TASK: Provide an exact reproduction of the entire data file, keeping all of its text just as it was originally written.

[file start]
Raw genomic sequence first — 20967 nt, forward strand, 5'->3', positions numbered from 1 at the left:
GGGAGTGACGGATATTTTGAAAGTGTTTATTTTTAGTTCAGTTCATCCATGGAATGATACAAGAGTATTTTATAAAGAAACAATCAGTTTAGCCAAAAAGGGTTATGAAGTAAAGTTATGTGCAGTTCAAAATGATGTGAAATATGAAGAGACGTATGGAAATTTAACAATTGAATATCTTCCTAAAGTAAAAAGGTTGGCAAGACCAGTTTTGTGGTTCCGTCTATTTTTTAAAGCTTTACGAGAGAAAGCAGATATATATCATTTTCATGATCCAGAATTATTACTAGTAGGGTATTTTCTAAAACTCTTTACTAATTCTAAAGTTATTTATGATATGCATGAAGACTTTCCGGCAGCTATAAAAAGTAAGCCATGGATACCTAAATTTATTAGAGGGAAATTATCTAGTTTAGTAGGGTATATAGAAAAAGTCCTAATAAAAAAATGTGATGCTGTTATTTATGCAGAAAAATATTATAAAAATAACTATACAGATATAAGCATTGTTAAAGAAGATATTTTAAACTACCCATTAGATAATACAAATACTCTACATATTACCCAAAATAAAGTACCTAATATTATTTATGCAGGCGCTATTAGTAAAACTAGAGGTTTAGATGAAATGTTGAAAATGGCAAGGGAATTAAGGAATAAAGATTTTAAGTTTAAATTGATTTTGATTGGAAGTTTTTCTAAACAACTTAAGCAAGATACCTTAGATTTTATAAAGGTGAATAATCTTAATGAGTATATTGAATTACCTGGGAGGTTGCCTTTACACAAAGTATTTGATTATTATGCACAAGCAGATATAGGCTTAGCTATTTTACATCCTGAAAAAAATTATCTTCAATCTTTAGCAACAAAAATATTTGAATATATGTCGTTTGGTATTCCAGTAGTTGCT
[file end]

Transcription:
Raw genomic sequence first — 20967 nt, forward strand, 5'->3', positions numbered from 1 at the left:
GGGAGTGACGGATATTTTGAAAGTGTTTATTTTTAGTTCAGTTCATCCATGGAATGATACAAGAGTATTTTATAAAGAAACAATCAGTTTAGCCAAAAAGGGTTATGAAGTAAAGTTATGTGCAGTTCAAAATGATGTGAAATATGAAGAGACGTATGGAAATTTAACAATTGAATATCTTCCTAAAGTAAAAAGGTTGGCAAGACCAGTTTTGTGGTTCCGTCTATTTTTTAAAGCTTTACGAGAGAAAGCAGATATATATCATTTTCATGATCCAGAATTATTACTAGTAGGGTATTTTCTAAAACTCTTTACTAATTCTAAAGTTATTTATGATATGCATGAAGACTTTCCGGCAGCTATAAAAAGTAAGCCATGGATACCTAAATTTATTAGAGGGAAATTATCTAGTTTAGTAGGGTATATAGAAAAAGTCCTAATAAAAAAATGTGATGCTGTTATTTATGCAGAAAAATATTATAAAAATAACTATACAGATATAAGCATTGTTAAAGAAGATATTTTAAACTACCCATTAGATAATACAAATACTCTACATATTACCCAAAATAAAGTACCTAATATTATTTATGCAGGCGCTATTAGTAAAACTAGAGGTTTAGATGAAATGTTGAAAATGGCAAGGGAATTAAGGAATAAAGATTTTAAGTTTAAATTGATTTTGATTGGAAGTTTTTCTAAACAACTTAAGCAAGATACCTTAGATTTTATAAAGGTGAATAATCTTAATGAGTATATTGAATTACCTGGGAGGTTGCCTTTACACAAAGTATTTGATTATTATGCACAAGCAGATATAGGCTTAGCTATTTTACATCCTGAAAAAAATTATCTTCAATCTTTAGCAACAAAAATATTTGAATATATGTCGTTTGGTATTCCAGTAGTTGCT